Ray Rodrigues: Require Government Agencies to Hear Public at Meetings, Let Every Absentee Vote Count
Around the State
Education: Berry College, Bachelor of Arts
Occupation: Budget manager, College of Arts and Sciences, Florida Gulf Coast University
Previous Public Office: None
Family: Wife, son
Did you know? A maternal great-great cousin, Webb Jernigan, served in the Florida House of Representatives in the 1940s and '50s.
Ray Rodrigues has never held elected office, but as the former vice chair of Lee County's Republican Executive Committee he's no stranger to politics. His major priorities this session include beefing-up government transparency and the rights of absentee voters, especially those in the military.
“I’ve always been politically involved,”
Rodrigues, R-Estero, tells Sunshine State News, when asked what motivated him to run to represent District 76, “I just saw this as an opportunity to continue to be active, and was really excited for the opportunity when this seat opened up.”
He sits on the Joint Legislative Auditing Committee and the subcommittees on Government Operations Appropriations, Healthy Families, Energy and Utilities, and Higher Education and Workforce. He specifically requested the latter two assignments, the last in particular because “I think higher education is key for our economic development in Florida, and economic development was one of my campaign platforms.”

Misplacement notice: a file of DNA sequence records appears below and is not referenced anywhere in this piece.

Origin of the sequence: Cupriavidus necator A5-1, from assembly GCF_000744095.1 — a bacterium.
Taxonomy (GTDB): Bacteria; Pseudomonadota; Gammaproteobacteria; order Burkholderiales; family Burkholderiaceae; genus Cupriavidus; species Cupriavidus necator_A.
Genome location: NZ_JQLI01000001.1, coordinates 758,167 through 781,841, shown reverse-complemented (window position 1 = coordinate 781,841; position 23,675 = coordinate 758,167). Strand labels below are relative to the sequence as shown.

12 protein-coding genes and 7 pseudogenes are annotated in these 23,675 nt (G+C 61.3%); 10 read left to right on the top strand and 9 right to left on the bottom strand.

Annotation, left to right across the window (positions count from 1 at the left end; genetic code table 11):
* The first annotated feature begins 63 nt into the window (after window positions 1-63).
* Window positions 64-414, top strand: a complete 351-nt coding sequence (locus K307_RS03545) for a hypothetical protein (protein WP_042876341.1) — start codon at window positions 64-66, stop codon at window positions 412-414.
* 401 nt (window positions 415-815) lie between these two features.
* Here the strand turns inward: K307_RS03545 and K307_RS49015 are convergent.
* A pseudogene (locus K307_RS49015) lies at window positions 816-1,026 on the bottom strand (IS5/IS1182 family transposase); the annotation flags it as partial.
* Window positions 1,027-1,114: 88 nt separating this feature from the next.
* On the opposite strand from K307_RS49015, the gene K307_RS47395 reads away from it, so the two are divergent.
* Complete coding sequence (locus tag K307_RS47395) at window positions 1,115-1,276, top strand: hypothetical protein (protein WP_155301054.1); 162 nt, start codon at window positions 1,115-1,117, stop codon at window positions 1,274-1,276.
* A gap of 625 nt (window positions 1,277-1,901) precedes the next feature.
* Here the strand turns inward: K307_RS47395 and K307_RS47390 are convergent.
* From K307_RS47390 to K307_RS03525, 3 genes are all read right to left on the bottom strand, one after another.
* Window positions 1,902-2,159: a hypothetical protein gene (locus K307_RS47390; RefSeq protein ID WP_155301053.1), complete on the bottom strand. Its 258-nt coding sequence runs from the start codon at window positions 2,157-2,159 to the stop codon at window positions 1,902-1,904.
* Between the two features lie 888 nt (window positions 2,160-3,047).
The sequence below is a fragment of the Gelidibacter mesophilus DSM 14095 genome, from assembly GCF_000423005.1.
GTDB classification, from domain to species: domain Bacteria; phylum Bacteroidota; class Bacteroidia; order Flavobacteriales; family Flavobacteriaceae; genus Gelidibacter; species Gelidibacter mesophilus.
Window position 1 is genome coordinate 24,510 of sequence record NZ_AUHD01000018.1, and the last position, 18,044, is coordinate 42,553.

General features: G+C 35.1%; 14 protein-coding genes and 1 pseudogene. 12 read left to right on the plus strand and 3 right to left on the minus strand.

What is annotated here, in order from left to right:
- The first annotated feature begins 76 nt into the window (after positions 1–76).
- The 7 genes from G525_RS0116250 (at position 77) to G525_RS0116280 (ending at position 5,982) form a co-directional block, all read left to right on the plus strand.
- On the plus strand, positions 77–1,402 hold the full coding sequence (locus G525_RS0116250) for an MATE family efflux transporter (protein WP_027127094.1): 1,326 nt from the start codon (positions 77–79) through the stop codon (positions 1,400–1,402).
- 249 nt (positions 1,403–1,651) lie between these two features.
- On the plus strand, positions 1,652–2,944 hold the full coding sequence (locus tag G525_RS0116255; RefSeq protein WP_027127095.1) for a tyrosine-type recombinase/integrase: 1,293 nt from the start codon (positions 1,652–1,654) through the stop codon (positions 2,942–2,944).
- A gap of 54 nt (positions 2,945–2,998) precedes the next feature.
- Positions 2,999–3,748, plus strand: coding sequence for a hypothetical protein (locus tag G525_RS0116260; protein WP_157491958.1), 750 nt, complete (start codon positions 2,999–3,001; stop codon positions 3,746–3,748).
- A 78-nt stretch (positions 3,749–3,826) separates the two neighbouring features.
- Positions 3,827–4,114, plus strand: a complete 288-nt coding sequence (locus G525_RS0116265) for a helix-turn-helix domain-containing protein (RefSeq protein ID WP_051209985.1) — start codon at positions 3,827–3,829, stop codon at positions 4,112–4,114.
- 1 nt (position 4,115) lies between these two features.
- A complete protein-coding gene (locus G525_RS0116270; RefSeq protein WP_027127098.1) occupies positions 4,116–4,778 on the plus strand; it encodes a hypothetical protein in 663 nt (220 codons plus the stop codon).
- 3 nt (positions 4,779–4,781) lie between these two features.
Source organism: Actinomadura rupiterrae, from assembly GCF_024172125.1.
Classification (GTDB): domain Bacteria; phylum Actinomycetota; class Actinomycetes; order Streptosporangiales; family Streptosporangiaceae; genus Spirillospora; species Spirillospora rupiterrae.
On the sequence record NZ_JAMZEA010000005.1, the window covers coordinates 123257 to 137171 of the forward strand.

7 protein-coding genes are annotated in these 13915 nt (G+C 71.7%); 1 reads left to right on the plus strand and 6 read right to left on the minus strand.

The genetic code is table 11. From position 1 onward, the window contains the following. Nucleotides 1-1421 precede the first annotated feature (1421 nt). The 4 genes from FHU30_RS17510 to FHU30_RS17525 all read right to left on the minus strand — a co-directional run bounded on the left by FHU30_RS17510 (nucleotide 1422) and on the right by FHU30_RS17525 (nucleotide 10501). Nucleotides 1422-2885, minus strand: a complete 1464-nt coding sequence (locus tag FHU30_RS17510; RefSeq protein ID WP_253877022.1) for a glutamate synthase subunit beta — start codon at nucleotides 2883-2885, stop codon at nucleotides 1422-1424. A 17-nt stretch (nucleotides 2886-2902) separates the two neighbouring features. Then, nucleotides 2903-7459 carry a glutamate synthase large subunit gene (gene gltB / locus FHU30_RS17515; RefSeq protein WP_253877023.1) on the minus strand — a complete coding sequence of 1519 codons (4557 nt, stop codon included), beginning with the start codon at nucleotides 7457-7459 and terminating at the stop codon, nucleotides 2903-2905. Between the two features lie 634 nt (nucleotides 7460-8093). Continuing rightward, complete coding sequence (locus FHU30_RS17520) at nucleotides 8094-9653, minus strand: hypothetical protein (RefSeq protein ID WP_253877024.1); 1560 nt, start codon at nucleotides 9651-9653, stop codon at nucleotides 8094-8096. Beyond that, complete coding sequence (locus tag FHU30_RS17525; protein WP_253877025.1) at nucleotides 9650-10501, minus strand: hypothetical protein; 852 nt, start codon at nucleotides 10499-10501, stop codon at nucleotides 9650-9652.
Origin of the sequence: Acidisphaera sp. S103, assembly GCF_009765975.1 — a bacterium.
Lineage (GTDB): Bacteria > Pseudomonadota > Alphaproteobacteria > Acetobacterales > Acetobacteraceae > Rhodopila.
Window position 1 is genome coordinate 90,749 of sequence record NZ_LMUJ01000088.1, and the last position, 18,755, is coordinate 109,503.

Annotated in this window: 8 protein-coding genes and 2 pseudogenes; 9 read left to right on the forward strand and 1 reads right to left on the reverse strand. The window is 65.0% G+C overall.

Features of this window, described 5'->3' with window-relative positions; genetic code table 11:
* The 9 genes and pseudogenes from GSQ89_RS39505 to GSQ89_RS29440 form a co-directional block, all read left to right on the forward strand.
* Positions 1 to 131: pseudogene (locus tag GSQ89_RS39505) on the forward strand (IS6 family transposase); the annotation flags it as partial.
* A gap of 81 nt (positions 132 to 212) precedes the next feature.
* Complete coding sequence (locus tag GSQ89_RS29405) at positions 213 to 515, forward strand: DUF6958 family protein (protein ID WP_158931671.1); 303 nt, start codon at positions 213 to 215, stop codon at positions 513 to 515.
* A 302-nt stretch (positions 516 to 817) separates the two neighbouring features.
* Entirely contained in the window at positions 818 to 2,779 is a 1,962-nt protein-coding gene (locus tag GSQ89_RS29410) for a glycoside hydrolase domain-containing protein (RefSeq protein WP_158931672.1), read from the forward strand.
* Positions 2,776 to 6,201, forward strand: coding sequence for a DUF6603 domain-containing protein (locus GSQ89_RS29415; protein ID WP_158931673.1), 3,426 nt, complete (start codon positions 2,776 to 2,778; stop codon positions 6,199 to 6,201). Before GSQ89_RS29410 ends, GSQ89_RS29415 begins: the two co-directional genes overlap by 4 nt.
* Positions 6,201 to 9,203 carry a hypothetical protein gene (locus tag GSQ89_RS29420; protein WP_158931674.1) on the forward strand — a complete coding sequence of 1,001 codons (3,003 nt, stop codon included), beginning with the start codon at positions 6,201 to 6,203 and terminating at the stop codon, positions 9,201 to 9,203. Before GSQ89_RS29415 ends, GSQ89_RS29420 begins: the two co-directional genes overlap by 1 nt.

The two bills he’s already proposed are likely to garner much public attention in the coming weeks.
The first, HB 23 (“Public Meetings”), is currently being considered by the Government Operations Subcommittee. If passed, it would require that all state government agencies receive public input about all propositions before them. It’s the House counterpart to a Senate bill (SB 50) filed by Joe Negron, R-Palm City, and the only specific piece of legislation Rodrigues promised to file when he campaigned last year.
Under Florida’s Sunshine laws, government agencies must be noticed and open to attendance by the public, but they are not required to receive public input.
“That’s not right,” Rodrigues says. “Clearly, taxpayers are the ones who pay for government, and I think it’s only right that they have the opportunity to offer limited input on agenda items that are going before a board for their consideration.”
Another bill, HB 386 (“Overseas Ballots”), would guarantee that overseas absentee voters who submit ballots postmarked by Election Day will have every vote on their ballot counted, so long as the local elections supervisor received them within 10 days after the election. Under Florida’s current laws, votes for the presidential race are only counted if received within that 10-day period.
“Our military voters overseas are sacrificing for us to have the opportunity to hold elections,” Rodrigues insists. “I think the right thing to do is to guarantee their full participation; I wanted to see their entire ballot counted in that 10-day window.”
Rodrigues says he will be proposing other pieces of legislation within the next four to six weeks, but declined to comment publicly on specifics, except to say he will be filing a local bill that alters the procedure for determining which cities sit on Lee County’s tourism development council.
Reach Eric Giunta at email@example.com or at (954) 235-9116.